Much has changed in the world in the two years since the passing of FC Kohli, father of Indian IT and the first CEO of TCS.
The Covid-19 pandemic almost brought the world to halt but technology helped improve the quality of life, sustain businesses and even grow them. India rose to become the fifth-largest economy in the world. TCS crossed $25 billion in revenues and ranked 2nd among the IT services brands in the Brand Finance 2022 rankings.
I can’t help but think how proud Kohli would have been today, to see his belief in the power of technology realised yet again; and to see the success of India and TCS.
Kohli’s vision and pioneering spirit led India to become the information technology leader that it is today. He whole-heartedly supported and nurtured industry bodies like Nasscom and the Computer Society of India (CSI). He was certain that India’s talent pool would prove to be a game changer, paving the way for success in the information technology arena.
During the CSI convention at Ahmedabad in 1975, he said, “Many years ago, there was an industrial revolution. We missed it for reasons beyond our control. Today, there is a new revolution in information technology, which requires neither mechanical bias nor mechanical temperament. Primarily, it requires the capability to think clearly. This we have in abundance.”
I feel blessed to have had the opportunity to meet and spend time with the legend during my stint in Taiwan, China, and later, in Hyderabad.
I met Kohli for the very first time in the early 1990s, at Tata Research Development and Design Centre (TRDDC), the R&D arm of TCS. I have a clear recollection of his visionary presentation on Artificial Intelligence (AI) and Knowledge-Based Systems. Kohli was, perhaps, already convinced that AI would become a dominant technology for Enterprise Growth and Transformation. AI was only an elective then in the undergraduate curriculum of many universities and Kohli had emphasised the need to work with academic partners to make AI a mandatory subject.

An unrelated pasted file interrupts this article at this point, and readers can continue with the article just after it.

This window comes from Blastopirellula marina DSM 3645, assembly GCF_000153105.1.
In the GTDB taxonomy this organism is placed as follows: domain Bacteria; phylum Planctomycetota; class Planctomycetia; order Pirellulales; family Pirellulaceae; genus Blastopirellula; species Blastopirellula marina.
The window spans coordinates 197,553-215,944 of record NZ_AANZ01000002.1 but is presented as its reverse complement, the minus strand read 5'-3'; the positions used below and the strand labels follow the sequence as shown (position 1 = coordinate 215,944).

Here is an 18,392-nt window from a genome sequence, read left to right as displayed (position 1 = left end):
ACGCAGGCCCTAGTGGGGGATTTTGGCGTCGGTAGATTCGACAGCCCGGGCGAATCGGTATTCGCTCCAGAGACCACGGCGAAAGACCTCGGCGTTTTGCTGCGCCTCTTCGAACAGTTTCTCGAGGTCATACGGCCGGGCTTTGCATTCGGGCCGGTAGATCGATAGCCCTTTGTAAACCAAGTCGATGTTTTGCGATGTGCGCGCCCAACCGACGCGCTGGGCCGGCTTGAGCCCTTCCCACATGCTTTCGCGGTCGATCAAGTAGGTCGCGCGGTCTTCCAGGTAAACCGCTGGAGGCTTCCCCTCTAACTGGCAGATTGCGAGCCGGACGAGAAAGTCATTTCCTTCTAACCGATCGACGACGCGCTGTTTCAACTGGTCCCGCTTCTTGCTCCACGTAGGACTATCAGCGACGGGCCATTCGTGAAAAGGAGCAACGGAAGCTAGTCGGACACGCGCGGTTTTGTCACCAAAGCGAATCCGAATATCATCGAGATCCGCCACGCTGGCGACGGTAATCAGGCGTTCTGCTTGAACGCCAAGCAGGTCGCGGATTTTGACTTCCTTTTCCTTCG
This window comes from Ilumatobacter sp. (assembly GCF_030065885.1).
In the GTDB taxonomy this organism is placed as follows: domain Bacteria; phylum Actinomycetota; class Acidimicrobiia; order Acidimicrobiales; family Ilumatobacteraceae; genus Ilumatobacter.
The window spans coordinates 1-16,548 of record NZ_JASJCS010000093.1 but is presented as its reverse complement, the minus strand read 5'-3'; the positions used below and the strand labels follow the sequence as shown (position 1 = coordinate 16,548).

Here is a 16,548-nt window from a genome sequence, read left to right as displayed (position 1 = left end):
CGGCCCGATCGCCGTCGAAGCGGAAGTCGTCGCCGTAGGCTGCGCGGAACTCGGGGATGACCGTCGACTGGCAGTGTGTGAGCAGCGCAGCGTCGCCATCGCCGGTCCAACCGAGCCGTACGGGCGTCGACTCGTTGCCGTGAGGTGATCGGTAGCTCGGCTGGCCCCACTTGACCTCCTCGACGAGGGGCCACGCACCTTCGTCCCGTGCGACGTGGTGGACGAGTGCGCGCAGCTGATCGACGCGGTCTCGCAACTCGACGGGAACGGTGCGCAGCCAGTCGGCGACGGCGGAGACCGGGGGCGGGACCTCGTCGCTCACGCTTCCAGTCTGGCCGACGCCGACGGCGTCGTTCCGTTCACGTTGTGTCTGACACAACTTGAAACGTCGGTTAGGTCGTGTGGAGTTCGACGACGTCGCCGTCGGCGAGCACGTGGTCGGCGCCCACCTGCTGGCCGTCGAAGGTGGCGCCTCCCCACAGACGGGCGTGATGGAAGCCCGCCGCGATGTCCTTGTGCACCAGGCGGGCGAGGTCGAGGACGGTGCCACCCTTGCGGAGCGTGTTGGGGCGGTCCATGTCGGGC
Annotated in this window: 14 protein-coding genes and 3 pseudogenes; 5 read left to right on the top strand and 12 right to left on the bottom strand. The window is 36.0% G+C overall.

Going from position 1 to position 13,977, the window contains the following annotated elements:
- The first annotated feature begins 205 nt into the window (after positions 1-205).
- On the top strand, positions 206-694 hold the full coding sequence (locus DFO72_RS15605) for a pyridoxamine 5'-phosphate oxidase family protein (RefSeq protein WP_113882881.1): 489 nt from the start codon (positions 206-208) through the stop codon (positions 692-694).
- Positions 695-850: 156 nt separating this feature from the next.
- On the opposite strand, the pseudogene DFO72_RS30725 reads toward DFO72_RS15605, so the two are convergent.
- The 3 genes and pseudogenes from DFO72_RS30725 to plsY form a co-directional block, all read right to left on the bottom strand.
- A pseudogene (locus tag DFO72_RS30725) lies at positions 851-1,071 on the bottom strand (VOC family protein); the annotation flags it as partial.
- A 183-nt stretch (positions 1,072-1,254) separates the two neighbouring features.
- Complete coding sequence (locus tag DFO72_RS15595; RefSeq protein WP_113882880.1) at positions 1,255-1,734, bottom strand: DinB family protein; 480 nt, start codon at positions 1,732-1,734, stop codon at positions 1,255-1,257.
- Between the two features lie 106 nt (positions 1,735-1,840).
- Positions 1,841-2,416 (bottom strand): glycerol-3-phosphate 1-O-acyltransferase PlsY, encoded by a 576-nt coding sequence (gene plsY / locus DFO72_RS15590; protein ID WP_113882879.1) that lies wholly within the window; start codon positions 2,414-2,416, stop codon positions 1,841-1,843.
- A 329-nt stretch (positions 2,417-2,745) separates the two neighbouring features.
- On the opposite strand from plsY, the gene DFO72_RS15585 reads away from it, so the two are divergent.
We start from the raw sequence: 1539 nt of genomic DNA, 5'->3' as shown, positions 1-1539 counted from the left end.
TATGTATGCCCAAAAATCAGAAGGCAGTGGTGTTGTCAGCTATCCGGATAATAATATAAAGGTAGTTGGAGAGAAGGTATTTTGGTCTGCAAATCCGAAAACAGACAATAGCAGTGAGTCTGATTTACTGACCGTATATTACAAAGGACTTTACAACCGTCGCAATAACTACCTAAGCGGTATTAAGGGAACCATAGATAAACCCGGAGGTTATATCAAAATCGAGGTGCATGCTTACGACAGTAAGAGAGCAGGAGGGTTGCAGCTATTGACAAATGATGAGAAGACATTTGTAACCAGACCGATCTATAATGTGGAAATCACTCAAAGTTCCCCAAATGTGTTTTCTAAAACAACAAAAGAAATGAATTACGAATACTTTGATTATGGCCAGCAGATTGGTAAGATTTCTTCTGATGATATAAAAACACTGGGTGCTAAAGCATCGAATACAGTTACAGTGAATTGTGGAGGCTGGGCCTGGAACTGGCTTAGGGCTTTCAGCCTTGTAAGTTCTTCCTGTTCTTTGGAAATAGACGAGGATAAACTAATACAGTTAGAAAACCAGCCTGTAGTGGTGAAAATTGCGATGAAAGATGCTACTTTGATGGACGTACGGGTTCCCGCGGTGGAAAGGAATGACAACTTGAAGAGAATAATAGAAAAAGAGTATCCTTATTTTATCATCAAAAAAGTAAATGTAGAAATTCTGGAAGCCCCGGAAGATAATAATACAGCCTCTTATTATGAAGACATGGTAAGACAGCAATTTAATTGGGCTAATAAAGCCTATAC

Respect for China, Taiwan
Kohli had enormous fascination and respect for China and Taiwan, for their phenomenal success in hardware and manufacturing. He was a frequent visitor to these countries and would say, “I am coming here to learn”. For a country head like me, just accompanying the TCS “C” leadership meant learning valuable management lessons. Kohli would ask many questions ranging from those about the country’s GDP and per capita income to their share in manufacturing.
Humility has been a defining characteristic of all great personalities in history, and Kohli was no exception. During his trip to Taiwan, I took him to meet KT Lee, the father of the hardware industry in the greater China region, and FC Lin, the then head of Institute for Information Industry, Taiwan. While Lee and Kohli had tremendous respect for each other, Kohli touched Lee’s feet and sought blessings.
A few years later, I met Kohli and his wife during Nasscom’s delegation to China. He shared emphatically during the trip that India should emulate the best practices of hardware and manufacturing from China. He asserted that India wouldn’t be able to sustain growth without attaining self-sufficiency in hardware engineering and manufacturing.
Kohli was very proud of his team and always referred to them as his family when he introduced them. The things I most remember about him — his exuberance, energy and warmth, and fondness for meeting and interacting with young generation TCSers — come from the small moments and little things he did. He would carry many books to read during his travels and wrote often. He always carried a few nice pens in a pouch in his signature briefcase. He had fantastic handwriting!
Kohli continues to inspire us today with his vision, beliefs and his unwavering trust in India’s talent. We TCSers hope to continue his legacy, live up to his principles and continue to follow his guidance.
The writer is Senior Vice President & Global Head – Communications, Media, and Technology Business, Tata Consultancy Services